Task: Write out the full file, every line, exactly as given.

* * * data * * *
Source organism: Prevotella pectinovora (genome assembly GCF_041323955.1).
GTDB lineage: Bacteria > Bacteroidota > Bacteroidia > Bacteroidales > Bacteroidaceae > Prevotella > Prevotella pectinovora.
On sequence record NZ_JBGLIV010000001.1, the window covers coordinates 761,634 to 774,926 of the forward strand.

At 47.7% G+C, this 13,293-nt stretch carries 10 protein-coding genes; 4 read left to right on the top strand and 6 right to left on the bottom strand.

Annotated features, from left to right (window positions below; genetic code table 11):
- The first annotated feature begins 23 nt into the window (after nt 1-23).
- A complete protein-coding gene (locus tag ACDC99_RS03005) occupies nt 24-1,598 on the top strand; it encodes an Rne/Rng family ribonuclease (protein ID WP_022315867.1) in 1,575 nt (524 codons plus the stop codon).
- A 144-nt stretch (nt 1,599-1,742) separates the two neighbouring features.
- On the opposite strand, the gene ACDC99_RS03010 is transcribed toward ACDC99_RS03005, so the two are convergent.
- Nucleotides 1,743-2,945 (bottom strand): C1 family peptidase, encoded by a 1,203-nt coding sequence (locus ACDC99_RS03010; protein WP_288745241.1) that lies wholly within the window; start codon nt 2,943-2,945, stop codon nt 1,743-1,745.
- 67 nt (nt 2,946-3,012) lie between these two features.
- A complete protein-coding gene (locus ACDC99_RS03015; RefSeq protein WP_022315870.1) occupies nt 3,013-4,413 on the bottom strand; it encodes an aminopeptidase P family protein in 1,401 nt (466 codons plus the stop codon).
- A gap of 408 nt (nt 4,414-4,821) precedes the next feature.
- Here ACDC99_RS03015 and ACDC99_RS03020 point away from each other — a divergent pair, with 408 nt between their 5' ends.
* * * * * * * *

Source organism: Prevotella pectinovora (genome assembly GCF_041323955.1).
GTDB lineage: Bacteria > Bacteroidota > Bacteroidia > Bacteroidales > Bacteroidaceae > Prevotella > Prevotella pectinovora.
On sequence record NZ_JBGLIV010000001.1, the window covers coordinates 761,634 to 774,926 of the forward strand.

At 47.7% G+C, this 13,293-nt stretch carries 10 protein-coding genes; 4 read left to right on the top strand and 6 right to left on the bottom strand.

Annotated features, from left to right (window positions below; genetic code table 11):
- The first annotated feature begins 23 nt into the window (after nt 1-23).
- A complete protein-coding gene (locus tag ACDC99_RS03005) occupies nt 24-1,598 on the top strand; it encodes an Rne/Rng family ribonuclease (protein ID WP_022315867.1) in 1,575 nt (524 codons plus the stop codon).
- A 144-nt stretch (nt 1,599-1,742) separates the two neighbouring features.
- On the opposite strand, the gene ACDC99_RS03010 is transcribed toward ACDC99_RS03005, so the two are convergent.
- Nucleotides 1,743-2,945 (bottom strand): C1 family peptidase, encoded by a 1,203-nt coding sequence (locus ACDC99_RS03010; protein WP_288745241.1) that lies wholly within the window; start codon nt 2,943-2,945, stop codon nt 1,743-1,745.
- 67 nt (nt 2,946-3,012) lie between these two features.
- A complete protein-coding gene (locus ACDC99_RS03015; RefSeq protein WP_022315870.1) occupies nt 3,013-4,413 on the bottom strand; it encodes an aminopeptidase P family protein in 1,401 nt (466 codons plus the stop codon).
- A gap of 408 nt (nt 4,414-4,821) precedes the next feature.
- Here ACDC99_RS03015 and ACDC99_RS03020 point away from each other — a divergent pair, with 408 nt between their 5' ends.